Monday night, sitting by myself in a dimly-lit church hallway, waiting on a meeting to finish behind a closed door, musing.Remembering that he’d been thrown out of his older brothers’ preschool before noon on the first day, as he’ wasn’t ready’. Remembering the call later that month from preschool #2 – fourteen years ago – that they thought DS3 was different enough to be ‘checked’. That was the first time the Autism word was used.Remembering the reading, the 3-hour drive to the all-day University evaluation, the alphabet soup that followed: PDD, IFSP, FAPE, IEP. Remembering walking quiet, compliant, beautiful DS3 down the drive to meet the short, bright-yellow special-needs bus that picked him up each morning for the ride across town.Remembering the realization that a trust fund might be needed, the shifting of the internal compass and the career reorganization that followed, so that more money might flow.Remembering all the reading which lead to this conclusion: that early socialization, over and over and over and over, might ultimately make the difference in outcome between a self-sufficient adult and one who forever relied on his parents and brothers. But how to do it? Sports seemed out of the question, and I know nothing of music. Then, as kindergarten repeated, another thought came.A long meeting, and more musing, still sitting in that very familiar church hallway with its 1950s plaster and 1960s linoleum and the faint smell of mildew.Remembering the years-ago Saturday morning meetings with the little boys in the orange shirts, and later the longer Saturday outings, the boys now wearing blue…all while DS3 transitioned from a special-needs school to a mainstream classroom with an aide…then a classroom without an aide. Transitions marked with Lego sets, which would be flawlessly assembled before bedtime.Birdhouses and model rockets. Maps and compasses. Summer camps, but no birthday parties, as there were no friends to invite, no names he could remember. School trips, he and I eating alone while the other kids flocked together and chattered.Walking behind him every mile on every hike. Both of us attending every meeting, every Monday. Other kids at circular tables; DS3 standing in the back. Leadership requirements, service hours. Pancake breakfasts.The sole candid shot of DS3 in the high school yearbook: sitting alone on a bench, thinking.Of all things, finding out he liked to aim and shoot. Age nine: five BBs around the bulls-eye, the best at camp. Archery, and next year a .22 rifle. Then the more rigorous Shotgun merit badge, where the other boys would stop and watch the big quiet kid from whom no clay pigeon was safe.The service project, which demanded his interaction with other adults, and his peers. Concrete. Power tools. Bureaucrats and forms.Finally, the sounds of a meeting breaking up, chairs pushing back. Laughter. Laughter? The door opens and DS3 comes out, wearing his uniform with the required twenty-one merit badges, at age 17 taller and bigger than both his Dad and the men who follow him out.They shake his hand and then mine. As of moments ago, DS3 has another lifelong label: Eagle Scout.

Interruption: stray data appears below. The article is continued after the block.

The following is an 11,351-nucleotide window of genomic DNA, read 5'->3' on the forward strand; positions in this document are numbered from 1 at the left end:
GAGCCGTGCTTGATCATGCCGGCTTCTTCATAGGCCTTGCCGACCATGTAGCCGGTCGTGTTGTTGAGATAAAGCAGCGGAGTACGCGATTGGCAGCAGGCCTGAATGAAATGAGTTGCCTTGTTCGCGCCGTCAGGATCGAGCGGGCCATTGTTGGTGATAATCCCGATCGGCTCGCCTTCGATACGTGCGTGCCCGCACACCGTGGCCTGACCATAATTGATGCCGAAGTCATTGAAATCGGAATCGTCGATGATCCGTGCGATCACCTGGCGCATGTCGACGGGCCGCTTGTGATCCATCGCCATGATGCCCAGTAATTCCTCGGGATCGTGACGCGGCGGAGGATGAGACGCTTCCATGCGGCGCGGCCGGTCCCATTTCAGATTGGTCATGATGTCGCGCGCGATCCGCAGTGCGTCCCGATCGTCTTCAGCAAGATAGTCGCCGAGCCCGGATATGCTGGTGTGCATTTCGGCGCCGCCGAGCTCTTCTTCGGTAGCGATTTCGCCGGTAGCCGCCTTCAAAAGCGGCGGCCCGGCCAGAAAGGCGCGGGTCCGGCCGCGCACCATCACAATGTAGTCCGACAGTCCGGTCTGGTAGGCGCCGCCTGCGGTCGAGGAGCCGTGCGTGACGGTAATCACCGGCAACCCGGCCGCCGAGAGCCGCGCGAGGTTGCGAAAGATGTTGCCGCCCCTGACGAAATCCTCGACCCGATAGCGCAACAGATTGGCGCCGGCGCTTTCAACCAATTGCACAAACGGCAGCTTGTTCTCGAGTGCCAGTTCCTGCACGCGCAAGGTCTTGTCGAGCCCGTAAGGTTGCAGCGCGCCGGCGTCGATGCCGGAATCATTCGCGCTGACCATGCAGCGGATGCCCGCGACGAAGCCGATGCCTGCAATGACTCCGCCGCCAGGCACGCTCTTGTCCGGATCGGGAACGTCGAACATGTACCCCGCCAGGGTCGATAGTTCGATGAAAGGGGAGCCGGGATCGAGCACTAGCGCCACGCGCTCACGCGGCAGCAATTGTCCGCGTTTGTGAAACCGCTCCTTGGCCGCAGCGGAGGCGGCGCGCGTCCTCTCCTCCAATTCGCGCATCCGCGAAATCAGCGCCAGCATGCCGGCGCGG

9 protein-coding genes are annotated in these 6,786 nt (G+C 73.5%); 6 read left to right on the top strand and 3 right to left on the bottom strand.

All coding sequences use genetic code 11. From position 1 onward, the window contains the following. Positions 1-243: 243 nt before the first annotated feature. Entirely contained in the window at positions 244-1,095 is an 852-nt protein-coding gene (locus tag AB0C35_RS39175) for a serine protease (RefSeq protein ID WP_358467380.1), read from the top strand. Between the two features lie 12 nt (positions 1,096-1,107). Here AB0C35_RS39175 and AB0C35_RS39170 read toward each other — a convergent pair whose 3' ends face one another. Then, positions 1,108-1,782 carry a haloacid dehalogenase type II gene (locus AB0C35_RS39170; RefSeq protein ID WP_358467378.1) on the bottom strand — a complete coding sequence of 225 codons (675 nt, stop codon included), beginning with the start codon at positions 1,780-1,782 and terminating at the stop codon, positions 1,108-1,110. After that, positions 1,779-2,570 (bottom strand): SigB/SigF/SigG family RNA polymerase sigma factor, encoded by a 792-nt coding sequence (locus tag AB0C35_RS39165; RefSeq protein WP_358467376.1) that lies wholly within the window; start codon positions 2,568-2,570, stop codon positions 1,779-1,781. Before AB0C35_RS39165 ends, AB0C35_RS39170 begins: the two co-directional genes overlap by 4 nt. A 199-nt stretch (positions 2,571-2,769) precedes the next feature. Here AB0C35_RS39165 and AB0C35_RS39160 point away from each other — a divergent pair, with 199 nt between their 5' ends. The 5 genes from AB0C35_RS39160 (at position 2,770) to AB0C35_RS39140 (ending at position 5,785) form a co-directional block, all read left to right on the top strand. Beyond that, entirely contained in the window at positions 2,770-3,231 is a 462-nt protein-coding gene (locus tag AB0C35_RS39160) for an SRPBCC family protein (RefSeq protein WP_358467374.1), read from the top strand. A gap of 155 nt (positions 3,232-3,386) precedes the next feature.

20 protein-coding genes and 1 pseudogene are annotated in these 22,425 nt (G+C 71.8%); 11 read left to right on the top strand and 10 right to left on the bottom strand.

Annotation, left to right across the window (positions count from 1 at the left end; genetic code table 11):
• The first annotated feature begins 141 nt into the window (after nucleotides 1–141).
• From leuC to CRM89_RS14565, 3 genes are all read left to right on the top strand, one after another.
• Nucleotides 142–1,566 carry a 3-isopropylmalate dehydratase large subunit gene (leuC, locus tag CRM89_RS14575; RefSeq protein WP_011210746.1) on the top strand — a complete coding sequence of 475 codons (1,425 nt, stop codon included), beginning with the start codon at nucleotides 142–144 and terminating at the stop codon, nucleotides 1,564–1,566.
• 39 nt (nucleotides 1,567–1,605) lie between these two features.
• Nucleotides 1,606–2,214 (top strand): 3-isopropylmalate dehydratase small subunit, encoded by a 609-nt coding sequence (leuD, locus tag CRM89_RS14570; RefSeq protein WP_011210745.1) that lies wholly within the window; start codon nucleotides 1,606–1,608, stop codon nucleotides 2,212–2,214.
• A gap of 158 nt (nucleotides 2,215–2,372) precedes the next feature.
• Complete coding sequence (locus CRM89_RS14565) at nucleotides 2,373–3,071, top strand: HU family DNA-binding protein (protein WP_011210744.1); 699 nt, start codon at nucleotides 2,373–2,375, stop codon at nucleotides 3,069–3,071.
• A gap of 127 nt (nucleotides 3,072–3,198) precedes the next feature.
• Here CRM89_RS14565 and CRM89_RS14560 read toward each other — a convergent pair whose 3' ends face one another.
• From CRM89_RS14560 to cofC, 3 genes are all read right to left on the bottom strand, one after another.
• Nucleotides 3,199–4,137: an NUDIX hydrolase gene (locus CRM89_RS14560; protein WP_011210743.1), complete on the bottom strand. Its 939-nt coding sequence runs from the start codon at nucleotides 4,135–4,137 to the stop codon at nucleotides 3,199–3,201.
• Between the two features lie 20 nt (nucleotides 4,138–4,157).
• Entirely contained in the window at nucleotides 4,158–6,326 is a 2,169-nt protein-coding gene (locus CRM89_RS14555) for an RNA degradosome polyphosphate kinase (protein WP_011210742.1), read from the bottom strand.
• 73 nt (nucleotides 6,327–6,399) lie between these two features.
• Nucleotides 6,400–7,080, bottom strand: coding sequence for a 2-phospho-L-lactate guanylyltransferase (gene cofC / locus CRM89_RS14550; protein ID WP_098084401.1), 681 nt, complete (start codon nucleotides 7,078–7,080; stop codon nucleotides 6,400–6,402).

Congratulations! I know that boys usually need the assistance and support of their parents to achieve the Eagle rank. It is a huge accomplishment and one which will speak well of him the rest of his life! Scouting is about fun and values and leadership, in my mind. And, in my case, the parent gets to have fun!Gail
Is he the child that was recently in the news for being autistic and getting his Eagle? Congratulations to both of you on a very well-deserved and earned accomplishment.My DS has ADHD, a significant learning disability, and had a Scout Master who only believed that typical kids deserved to be Eagle. He put many obstacles in the way, but DS worked through them, and made it.I have another friend whose son is a few years younger than mine and has Asperger's. The same Scout Master actively attempted to block him earning his Eagle even though he went above and beyond anything anyone had ever done or that was required. That child had to appeal all the way to Council, but he made it.For those of us who have traveled a different path with our sons to reach this pinnacle, it is an amazing journey with a tremendous feeling of accomplishment at the end.You both deserve to be very proud of this accomplishment.Congratulations.
This piece is beautifully written and very moving. Thanks for posting it. And huge congratulations to you and your son!
Best thoughts and best wishes to you and your son. One of my sister's has an autistic son who spends a lot of time at my mom's. He's very quiet, other kids will not play with him. It breaks my heart.
Thank you. (wiping away tears)
Thank you. (wiping away tears) DittoMosquito
I know I am very late to this chat, but I am so happy to read this, a bit teary. Bless you and your son and whole family.joycets
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